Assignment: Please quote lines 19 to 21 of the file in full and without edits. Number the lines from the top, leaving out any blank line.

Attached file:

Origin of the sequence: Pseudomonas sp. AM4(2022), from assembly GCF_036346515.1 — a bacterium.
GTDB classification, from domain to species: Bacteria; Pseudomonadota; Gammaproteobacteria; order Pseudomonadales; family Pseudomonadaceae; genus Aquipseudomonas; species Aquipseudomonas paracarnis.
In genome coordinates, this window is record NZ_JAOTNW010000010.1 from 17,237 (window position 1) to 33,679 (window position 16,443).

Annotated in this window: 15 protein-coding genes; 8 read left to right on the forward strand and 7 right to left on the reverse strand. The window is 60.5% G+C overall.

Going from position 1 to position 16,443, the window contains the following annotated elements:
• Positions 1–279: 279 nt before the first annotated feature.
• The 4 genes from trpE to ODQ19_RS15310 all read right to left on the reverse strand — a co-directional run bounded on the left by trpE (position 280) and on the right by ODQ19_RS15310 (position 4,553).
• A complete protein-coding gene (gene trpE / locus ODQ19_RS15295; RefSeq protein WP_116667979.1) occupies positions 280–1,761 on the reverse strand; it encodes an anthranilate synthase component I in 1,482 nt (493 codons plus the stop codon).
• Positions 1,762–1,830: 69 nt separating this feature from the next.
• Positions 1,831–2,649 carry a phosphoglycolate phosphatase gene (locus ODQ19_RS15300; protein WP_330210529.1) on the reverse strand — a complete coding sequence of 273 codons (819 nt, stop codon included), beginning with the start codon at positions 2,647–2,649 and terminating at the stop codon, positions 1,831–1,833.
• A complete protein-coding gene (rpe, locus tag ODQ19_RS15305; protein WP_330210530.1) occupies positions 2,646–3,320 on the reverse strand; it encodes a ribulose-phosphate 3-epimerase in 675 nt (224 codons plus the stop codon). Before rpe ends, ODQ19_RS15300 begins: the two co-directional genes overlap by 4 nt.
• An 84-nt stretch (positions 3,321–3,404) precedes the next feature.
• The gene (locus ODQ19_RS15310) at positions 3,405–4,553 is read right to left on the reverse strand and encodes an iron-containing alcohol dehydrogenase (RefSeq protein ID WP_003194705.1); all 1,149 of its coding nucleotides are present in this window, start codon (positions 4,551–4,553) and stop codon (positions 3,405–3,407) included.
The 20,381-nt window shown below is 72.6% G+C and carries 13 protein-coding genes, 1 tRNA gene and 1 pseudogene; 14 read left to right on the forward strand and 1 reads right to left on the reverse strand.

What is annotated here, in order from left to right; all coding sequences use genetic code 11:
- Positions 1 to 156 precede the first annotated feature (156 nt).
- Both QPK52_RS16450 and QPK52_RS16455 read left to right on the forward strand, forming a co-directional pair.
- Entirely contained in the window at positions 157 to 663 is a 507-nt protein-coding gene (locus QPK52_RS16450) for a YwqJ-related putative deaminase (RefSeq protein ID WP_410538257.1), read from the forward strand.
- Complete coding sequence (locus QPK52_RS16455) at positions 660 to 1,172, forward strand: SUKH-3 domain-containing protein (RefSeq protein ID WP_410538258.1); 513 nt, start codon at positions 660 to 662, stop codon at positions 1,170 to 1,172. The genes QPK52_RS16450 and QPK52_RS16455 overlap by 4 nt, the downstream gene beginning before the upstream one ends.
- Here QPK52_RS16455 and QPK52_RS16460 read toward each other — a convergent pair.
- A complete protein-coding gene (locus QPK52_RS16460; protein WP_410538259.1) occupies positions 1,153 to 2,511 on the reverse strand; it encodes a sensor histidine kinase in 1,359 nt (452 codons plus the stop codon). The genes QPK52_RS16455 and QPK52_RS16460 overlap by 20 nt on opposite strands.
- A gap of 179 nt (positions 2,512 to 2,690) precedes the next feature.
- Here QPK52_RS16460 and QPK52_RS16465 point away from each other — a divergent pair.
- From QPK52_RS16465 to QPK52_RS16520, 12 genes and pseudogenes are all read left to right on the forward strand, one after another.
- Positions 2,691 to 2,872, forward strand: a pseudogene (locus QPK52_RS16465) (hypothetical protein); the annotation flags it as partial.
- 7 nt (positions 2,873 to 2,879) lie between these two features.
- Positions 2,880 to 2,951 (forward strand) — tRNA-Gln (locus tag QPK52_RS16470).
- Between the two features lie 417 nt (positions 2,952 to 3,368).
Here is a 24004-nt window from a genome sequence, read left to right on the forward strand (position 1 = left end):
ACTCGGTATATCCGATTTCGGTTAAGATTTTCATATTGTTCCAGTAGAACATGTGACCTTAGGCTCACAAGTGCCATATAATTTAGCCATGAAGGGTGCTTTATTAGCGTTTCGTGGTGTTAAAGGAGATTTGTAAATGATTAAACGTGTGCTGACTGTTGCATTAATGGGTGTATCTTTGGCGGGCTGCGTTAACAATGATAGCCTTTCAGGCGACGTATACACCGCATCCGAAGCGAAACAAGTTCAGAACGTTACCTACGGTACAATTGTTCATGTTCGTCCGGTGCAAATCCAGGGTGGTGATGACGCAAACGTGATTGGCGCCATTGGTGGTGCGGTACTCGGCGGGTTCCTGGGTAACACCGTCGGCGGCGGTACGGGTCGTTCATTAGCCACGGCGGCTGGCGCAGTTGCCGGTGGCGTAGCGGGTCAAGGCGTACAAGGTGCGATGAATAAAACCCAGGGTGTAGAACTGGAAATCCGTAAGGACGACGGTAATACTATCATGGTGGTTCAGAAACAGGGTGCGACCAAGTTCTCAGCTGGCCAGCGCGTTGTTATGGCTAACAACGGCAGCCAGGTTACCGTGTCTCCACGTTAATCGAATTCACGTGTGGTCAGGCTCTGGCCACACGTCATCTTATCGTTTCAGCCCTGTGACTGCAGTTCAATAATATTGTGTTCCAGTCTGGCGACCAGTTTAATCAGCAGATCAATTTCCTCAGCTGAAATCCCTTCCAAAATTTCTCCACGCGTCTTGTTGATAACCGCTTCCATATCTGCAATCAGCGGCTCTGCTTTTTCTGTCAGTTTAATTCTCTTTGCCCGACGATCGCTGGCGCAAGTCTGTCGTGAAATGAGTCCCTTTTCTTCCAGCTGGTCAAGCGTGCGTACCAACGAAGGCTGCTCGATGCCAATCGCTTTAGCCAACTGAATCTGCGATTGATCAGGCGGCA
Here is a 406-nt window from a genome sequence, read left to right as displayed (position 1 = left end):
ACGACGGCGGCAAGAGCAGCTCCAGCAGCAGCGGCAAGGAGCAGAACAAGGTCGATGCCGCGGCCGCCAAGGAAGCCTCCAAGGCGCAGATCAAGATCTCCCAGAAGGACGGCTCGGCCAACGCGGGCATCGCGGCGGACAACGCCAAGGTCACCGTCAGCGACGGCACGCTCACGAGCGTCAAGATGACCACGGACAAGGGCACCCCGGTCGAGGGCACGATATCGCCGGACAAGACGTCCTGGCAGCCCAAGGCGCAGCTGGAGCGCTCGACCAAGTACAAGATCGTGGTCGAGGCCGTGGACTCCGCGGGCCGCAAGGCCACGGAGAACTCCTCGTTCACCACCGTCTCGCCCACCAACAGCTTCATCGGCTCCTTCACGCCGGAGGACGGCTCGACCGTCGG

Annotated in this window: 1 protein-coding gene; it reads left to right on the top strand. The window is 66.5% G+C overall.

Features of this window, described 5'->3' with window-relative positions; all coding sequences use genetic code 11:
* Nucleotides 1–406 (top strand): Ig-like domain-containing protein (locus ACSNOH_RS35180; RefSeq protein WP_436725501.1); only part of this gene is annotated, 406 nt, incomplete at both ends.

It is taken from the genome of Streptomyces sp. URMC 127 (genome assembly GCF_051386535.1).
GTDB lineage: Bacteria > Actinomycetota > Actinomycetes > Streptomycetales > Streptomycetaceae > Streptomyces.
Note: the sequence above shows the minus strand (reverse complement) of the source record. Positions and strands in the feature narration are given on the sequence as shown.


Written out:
- Complete coding sequence (locus QPK52_RS16455) at positions 660 to 1,172, forward strand: SUKH-3 domain-containing protein (RefSeq protein ID WP_410538258.1); 513 nt, start codon at positions 660 to 662, stop codon at positions 1,170 to 1,172. The genes QPK52_RS16450 and QPK52_RS16455 overlap by 4 nt, the downstream gene beginning before the upstream one ends.
- Here QPK52_RS16455 and QPK52_RS16460 read toward each other — a convergent pair.
- A complete protein-coding gene (locus QPK52_RS16460; protein WP_410538259.1) occupies positions 1,153 to 2,511 on the reverse strand; it encodes a sensor histidine kinase in 1,359 nt (452 codons plus the stop codon). The genes QPK52_RS16455 and QPK52_RS16460 overlap by 20 nt on opposite strands.